The new gallery includes a tour of the space station and astronauts exploring water surface tension in microgravity with both the 3-D camera and a miniature HD camera in a waterproof case inside a volleyball-sized water bubble. Standard two-dimensional versions of both the tour video and the water surface tension video are also available.
Meanwhile, the homebound Expedition 40/41 trio of Soyuz Commander Max Suraev and Flight Engineers Reid Wiseman and Alexander Gerst spent Thursday morning reviewing their Soyuz undocking and descent activities ahead of their Nov. 9 landing in Kazakhstan. Their orbiting Expedition 41/42 crewmates Flight Engineers Barry Wilmore, Alexander Samokutyaev and Elena Serova practiced emergency communication and coordination tasks.
At the Gagarin Cosmonaut Training Center in Star City, Russia, the Expedition 42/43 crew’s Terry Virts of NASA, Anton Shkaplerov of the Russian Federal Space Agency (Roscosmos) and Samantha Cristoforetti of the European Space Agency are making final preparations for launch Nov. 23 from the Baikonur Cosmodrome in Kazakhstan on a Soyuz spacecraft that will deliver them for a 5 ½ month mission on the International Space Station.
And for the latest roundup of information on the space station, watch the latest edition of Space to Ground.
NASA astronaut Barry Wilmore worked throughout Tuesday inside Japan’s Kibo laboratory to remove a Cubesat deployer from the laboratory’s airlock. The deployer experienced problems in August, when some of the mini satellites did not deploy as expected and later deployed spontaneously. Wilmore’s Expedition 41/42 crewmates Elena Serova and Alexander Samokutyaev worked throughout the day on maintenance and a variety of Russian physical and medical science experiments.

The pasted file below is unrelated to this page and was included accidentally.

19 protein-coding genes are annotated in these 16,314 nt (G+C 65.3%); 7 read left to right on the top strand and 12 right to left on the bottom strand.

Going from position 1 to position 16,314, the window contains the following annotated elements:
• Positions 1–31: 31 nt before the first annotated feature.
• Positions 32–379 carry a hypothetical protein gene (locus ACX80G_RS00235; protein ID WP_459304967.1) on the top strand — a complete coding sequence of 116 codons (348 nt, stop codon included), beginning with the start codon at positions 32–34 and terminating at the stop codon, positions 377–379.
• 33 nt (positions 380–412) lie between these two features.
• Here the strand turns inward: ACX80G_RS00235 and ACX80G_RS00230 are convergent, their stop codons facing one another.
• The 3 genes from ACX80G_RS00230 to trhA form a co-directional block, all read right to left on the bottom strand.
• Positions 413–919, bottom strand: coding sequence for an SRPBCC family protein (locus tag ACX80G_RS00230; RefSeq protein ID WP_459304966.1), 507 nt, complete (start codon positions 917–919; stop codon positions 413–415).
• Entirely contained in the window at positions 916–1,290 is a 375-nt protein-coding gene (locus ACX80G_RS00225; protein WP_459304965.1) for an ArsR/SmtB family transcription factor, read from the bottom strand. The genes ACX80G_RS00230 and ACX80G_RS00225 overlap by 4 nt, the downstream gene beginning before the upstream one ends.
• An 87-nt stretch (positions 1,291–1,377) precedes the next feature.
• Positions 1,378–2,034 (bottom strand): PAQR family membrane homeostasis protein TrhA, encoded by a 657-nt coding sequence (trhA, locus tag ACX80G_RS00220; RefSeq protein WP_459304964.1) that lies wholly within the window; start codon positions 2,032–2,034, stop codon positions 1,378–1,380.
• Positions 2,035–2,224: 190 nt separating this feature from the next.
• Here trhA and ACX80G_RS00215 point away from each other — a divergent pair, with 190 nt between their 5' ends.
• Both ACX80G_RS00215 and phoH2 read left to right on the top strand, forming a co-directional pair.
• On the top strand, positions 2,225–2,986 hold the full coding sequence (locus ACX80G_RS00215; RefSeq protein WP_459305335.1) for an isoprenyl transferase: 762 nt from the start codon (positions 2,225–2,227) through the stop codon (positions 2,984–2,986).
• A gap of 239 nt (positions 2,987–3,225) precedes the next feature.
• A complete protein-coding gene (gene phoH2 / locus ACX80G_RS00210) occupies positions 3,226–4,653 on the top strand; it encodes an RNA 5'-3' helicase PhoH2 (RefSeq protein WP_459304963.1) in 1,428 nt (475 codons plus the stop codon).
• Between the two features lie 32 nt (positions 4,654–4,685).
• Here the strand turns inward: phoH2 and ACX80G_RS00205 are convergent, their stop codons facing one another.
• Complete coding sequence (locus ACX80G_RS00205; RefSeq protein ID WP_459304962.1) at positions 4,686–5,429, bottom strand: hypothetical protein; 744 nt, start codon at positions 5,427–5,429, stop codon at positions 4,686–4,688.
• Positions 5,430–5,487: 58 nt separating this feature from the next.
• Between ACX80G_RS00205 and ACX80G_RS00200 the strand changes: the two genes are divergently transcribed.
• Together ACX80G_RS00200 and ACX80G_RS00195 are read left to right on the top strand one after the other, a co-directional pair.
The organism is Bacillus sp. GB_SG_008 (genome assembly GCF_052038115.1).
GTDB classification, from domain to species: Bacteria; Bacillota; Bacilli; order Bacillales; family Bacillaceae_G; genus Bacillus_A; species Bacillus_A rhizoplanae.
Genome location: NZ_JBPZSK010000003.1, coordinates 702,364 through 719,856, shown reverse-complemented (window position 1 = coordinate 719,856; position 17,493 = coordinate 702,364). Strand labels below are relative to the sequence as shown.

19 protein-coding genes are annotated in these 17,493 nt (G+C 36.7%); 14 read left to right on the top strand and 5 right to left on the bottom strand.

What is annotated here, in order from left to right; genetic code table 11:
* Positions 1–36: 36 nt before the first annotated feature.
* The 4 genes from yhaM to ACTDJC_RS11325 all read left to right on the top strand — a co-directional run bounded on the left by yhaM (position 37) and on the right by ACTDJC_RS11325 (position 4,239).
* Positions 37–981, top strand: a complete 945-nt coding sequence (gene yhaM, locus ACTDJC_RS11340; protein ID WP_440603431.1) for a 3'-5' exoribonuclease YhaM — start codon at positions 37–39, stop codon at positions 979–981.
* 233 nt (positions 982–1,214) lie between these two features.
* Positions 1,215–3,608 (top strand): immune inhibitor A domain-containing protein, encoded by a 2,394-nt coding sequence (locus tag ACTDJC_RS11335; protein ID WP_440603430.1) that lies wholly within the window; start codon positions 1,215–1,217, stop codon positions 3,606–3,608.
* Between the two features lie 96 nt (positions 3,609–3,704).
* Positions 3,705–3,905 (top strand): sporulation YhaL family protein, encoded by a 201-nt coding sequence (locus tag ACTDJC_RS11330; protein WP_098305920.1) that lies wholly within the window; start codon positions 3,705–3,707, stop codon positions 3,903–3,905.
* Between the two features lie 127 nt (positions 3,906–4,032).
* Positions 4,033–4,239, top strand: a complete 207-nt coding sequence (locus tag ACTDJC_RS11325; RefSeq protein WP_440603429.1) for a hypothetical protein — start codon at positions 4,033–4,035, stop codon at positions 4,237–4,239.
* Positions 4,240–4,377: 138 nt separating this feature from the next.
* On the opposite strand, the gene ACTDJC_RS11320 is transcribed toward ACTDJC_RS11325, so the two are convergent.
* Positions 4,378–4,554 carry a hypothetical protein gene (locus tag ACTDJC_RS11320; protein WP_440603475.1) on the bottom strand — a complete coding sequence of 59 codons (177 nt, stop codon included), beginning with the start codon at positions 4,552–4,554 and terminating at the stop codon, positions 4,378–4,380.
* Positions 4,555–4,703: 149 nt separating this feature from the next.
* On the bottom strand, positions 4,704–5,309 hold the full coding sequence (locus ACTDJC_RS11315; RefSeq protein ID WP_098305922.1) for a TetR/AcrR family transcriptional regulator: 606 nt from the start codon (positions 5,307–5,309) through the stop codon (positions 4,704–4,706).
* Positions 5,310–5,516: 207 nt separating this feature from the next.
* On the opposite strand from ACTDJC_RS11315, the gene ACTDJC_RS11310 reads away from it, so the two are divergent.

The homebound Expedition 40/41 trio, consisting of Soyuz Commander Max Suraev and Flight Engineers Alexander Gerst and Reid Wiseman, is counting down to its Nov. 9 departure inside the Soyuz TMA-13M spacecraft. They are packing gear to be returned home while they continue science and maintenance on the U.S. side of the International Space Station.
Back on Earth, the new Expedition 42/43 crew is getting ready for its launch to the space station from the Baikonur Cosmodrome in Kazakhstan on Nov. 23. Soyuz Commander Anton Shkaplerov will be joined by NASA astronaut Terry Virts and European Space Agency astronaut Samantha Cristoforetti aboard a Soyuz TMA-15M spacecraft to begin a 5-1/2 month mission aboard the orbital laboratory.